What do Manusmriti and Dharmashastra have to say about homosexuality?

Published on 30th December, 2016, on www.dailyo.in

Before we answer this question, we must keep in mind that the current laws against homosexuality in India are based on colonial laws, which are based on Abrahamic mythology. It involves a reading – some would say a deliberate misreading – of a tale where God destroys the cities of Sodom and Gomorrah with fire and brimstone because they perform acts that go against God’s commandment. What these acts were is open to interpretation, depending on how you read the old Aramaic, Hebrew and Greek scripts. The anti-queer lobby says city dwellers indulged in homosexuality. The queer supporters interpret the story differently, that the city dwellers were not good hosts, and that they raped their guests. Take your pick. What is curious is that shortly after this incident, the patriarch Lot, who flees Sodom and Gomorrah before they are destroyed, has sex with his daughters, and his incestuous act is not punished by God.

Dante and Virgil in Hell by William-Adolphe Bouguereau.

Such tales, of God prohibiting certain sexual acts but allowing others, are not found in Hindu mythology. While in many (not all) Abrahamic traditions, homosexuality is seen as an act against God, in Hindu traditions, homosexuality is seen as part of karma. We are creatures of karma, and our actions contribute to our future karma. Thus homosexuality is seen as a manifestation of karma. We cannot fight it. We have to deal with it. Just as heterosexual desire needs to be regulated, so does homosexual desire. The extent of regulation varies depending on context. Some believe sex must be only for producing children, some believe sex should only be between people in love, while some believe sex is just a form of pleasure and must not be taken too seriously.

The Vedas speak of Agni, the fire god, having two mothers! Must this be taken literally or metaphorically? Metaphorically, it refers to the fire-sticks that are drilled to create the fire for the yagna.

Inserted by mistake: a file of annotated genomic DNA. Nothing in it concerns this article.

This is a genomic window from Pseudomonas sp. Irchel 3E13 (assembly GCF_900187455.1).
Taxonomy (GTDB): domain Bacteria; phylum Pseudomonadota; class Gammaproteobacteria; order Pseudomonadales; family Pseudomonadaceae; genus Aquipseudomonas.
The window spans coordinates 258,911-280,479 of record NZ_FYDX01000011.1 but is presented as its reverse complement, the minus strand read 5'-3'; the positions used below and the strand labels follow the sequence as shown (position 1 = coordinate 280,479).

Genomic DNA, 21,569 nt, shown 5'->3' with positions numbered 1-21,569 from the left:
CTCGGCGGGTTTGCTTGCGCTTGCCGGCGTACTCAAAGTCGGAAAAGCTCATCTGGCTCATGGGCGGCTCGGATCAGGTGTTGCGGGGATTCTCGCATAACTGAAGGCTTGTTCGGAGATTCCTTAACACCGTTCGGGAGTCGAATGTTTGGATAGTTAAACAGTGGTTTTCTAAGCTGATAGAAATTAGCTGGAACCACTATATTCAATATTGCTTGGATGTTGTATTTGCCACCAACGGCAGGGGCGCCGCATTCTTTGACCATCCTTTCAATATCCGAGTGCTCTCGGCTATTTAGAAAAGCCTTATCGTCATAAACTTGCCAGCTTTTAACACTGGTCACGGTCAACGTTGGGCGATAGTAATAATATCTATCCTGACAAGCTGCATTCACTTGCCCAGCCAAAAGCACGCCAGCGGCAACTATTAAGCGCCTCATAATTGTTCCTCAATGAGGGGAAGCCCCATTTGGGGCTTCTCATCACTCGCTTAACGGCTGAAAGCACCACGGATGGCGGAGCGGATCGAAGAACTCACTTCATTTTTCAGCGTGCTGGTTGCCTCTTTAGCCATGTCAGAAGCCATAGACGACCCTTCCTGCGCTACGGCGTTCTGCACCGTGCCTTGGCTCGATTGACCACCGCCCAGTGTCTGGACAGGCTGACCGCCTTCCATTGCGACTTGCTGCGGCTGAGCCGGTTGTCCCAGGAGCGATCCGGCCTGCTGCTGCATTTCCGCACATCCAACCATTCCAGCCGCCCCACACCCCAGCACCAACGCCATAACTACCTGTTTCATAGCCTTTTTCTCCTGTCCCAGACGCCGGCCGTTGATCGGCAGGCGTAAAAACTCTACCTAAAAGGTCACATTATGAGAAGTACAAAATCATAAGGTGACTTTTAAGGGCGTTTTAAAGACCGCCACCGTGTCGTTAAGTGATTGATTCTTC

In the Puranas, God changes gender constantly: Every god has a female Shakti: thus Vinayaka has Vinayaki, Varaha has Varahi. Shiva becomes Ardhanareshwara, or half a woman, to make the Goddess happy. He becomes Gopeshwar – milkmaid or cow-girl form of Shiva – to join Krishna in the raas-leela. When Kali decides to become Krishna, Shiva takes the form of Radha, as per Baul traditions. Vishnu becomes the damsel Mohini to enchant demons and sages. In Tulsidas’ Ram-charit-manas, God says that he loves all creatures: plants, animals, males, females and queers (napunsaka), who give up malice and surrender to his grace. How does one read this? A comfort with gender and sexual fluidity? An acceptance of karma?

Medical texts, such as Shushruta Samhita, subscribe to the Tantrik belief that when a man and woman have sex, the gender and sexuality depends on the proportion of the male white seed and female red seed. If the male white seed is stronger then heterosexual men are born; when the female red seed is stronger, then heterosexual females are born. When both seeds are equally strong, the child becomes queer (kliba, napunsaka, kinnara). Sanskrit texts on astrology, architecture and music all refer to three genders: male, female and queer. Thus the condition is seen as physiological, not pathological.

Shiva becomes Ardhanareshwara, or half a woman, to make the Goddess happy.

The Dharmashastras need to be located in this context. They were books that speculated on appropriate human conduct. They focussed more on “upper” castes and were relatively indifferent to “lower” castes. Written by Brahmins in the period that saw the composition of the Ramayana and Mahabharata, they have a relatively casual attitude towards non-vaginal (ayoni) sex. This could even refer to anal/oral sex between adult consenting men and women, not just between men, or between women.

The Arthashastra of Kautilya, charges a fine, similar to fines for minor thefts. Women are fined more than men. The fine increases if one of the partners is not consenting. (IV.XIII.236)

The Manusmriti equates homosexual sex to a man having sex with a menstruating woman, or having sex during the day, and the punishment involves purification rites: bathing with clothes on, and fasting for a night, and eating specific cow milk and urine related products. Failure to purify can result in loss of caste. The crimes of heterosexual adultery and rape, and deflowering a virgin, have much higher fines and more intense purification rituals. (XI:175)

The Dharmashastras clearly value heterosexual marriage and sex that results in production of sons. However, they do acknowledge, albeit grudgingly, the existence of other forms of non-vaginal sex, heterosexual as well as homosexual, and seek to restrain them with fines and penance, without overtly condemning them in religious or moral terms.

Not everything in Hinduism or India was governed by Brahmin texts and that is important to remember. In monastic orders like Buddhism and Jainism where celibacy is celebrated, sexual desire – be it homosexual or heterosexual – is seen as an obstacle to the spiritual path. In Charvaka, or materialistic traditions, the intrinsic nature (svabhava) of living creatures must be respected and celebrated, rather than judged. Thus India has had a very diverse, generally liberal, range of attitudes towards all kinds of sex, including homosexuality, with warnings about addiction, attachment and obsession.